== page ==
Tag Archives: Staples high School seal

Friday Flashback #289

The other night, our Pic of the Day showed the Staples High School foyer. A large tile representation of the school seal greets everyone who walks through the front door. It’s pretty cool (and special).

(Photo/Lynn Untermeyer Miller)

It’s an intricate seal. Where does something like this come from? (The design, not the tiles.)

Scott Brodie — a 1970 graduate, now an ophthalmologist practicing in Manhattan — knows. He writes:

“As I remember it, the seal was created by Dieges & Clust, the jewelry firm that manufactured Staples class rings back in the 1960s. The rings featured a standing Minute Man on one side, reminiscent of the kneeling statue that had long been a Westport icon.

“This seal was on the other side.

“At one point, I think during the 1969-70 school year, Dieges & Clust provided principal Jim Calkins with a framed copy of the seal, and an explanation of the iconography.

“The grapevine (upper left) is taken from the Connecticut state seal and flag; the bridge over water (upper right) recalls the Saugatuck River. Together, these features localize the school in Westport.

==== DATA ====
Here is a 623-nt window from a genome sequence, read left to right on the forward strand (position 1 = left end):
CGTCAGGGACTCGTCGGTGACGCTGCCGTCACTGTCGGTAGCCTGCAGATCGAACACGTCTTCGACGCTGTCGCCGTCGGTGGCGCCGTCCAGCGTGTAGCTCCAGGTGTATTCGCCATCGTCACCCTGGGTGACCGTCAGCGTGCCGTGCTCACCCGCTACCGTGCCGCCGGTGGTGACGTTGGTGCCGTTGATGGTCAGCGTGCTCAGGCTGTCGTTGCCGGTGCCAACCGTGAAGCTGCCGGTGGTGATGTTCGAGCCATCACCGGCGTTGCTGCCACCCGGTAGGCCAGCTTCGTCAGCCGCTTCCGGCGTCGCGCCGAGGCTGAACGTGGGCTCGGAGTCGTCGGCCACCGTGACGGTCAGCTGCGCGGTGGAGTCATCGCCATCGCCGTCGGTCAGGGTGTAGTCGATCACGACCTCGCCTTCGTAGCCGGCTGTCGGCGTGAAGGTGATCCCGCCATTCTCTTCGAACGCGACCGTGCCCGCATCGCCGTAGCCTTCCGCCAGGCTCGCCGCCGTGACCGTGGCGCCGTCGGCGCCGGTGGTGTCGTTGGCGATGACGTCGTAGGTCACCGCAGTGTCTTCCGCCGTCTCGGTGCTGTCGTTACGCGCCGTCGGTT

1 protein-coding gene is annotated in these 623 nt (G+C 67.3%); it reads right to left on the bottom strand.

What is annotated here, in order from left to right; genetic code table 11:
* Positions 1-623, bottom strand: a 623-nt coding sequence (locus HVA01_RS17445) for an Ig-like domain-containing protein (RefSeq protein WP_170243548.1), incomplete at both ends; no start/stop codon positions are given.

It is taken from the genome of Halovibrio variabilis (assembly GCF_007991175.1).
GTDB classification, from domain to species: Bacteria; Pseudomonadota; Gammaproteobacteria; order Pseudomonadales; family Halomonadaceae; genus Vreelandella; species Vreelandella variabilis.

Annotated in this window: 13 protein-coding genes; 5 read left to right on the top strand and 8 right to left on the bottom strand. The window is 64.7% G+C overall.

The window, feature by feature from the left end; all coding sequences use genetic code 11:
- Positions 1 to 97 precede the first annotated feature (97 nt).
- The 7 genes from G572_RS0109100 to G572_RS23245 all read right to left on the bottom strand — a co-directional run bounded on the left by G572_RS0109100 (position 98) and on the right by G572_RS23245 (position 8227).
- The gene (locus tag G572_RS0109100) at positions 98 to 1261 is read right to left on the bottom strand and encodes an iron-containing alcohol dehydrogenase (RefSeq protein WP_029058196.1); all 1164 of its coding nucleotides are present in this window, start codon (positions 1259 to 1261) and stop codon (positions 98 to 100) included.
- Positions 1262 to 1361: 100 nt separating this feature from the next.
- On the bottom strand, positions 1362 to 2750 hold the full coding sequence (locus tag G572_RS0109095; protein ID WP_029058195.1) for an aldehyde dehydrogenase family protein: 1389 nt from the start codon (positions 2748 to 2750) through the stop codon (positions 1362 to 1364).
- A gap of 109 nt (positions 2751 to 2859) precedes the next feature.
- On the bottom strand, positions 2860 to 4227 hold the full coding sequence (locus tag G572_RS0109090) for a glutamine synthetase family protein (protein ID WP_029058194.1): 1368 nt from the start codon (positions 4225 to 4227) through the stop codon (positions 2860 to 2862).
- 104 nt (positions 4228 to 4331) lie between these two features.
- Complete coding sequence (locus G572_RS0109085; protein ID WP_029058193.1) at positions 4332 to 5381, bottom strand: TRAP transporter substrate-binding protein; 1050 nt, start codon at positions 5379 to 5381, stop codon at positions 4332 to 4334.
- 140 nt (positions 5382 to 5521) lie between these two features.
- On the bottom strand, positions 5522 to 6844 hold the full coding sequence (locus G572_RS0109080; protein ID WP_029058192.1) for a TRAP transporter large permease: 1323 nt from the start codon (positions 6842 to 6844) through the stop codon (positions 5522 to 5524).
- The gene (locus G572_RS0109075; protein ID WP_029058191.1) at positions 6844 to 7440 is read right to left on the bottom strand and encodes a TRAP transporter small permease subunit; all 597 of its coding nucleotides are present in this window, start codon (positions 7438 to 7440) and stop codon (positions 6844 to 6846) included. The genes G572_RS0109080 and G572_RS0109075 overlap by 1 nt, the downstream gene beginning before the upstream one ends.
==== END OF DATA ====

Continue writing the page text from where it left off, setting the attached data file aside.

“The chipped stone arrowhead (lower left) recalls the original Native American inhabitants of the region; the cannon and pile of cannonballs recall the town’s Revolutionary War heritage (as do the cannons at Compo Beach, which recall the the British landing preparatory to a march and raid that destroyed a Continental ammunition store in Danbury).

“The stylized letter ‘S’ in the center signifies the name of the school. The burning torch bears the flame of knowledge. The year 1885 was thought to represent the founding of the school.

“The motto ‘Respect for Life’ was conjured out of thin air by the jeweler’s designers. (At the time, with the Vietnam war raging, it conveyed a hint of anti-war sentiment.)


The 1969 Vietnam Moratorium protest on the Post Road downtown — during Scott Brodie’s senior year — included hundreds of Staples High School students. Photo/Adrian Hlynka)

“The design was never discussed or debated at the time, but was quickly adopted by the school and has been in use ever since.”

I have no idea how Scott knows the Dieges & Clust back story. But I do know this: The 1885 date is wrong.

Staples High School was founded in 1884. The cornerstone for the original building on Riverside Avenue was laid in April that year; classes began that fall in nearby National Hall, until the school was ready.

The first graduating class was 1886. It consisted of 6 girls. (The boys were off working on farms or in factories.)

So “1885” means nothing. Who will tell Diegs & Clust?

More importantly: Whatever happened to school rings? I haven’t seen one since 1885 1970.

(Photos/Scott Brodie)

Pic Of The Day #1774

Staples High School is on winter break this week. But the school building is nearly always open. (Photo/Lynn U. Miller)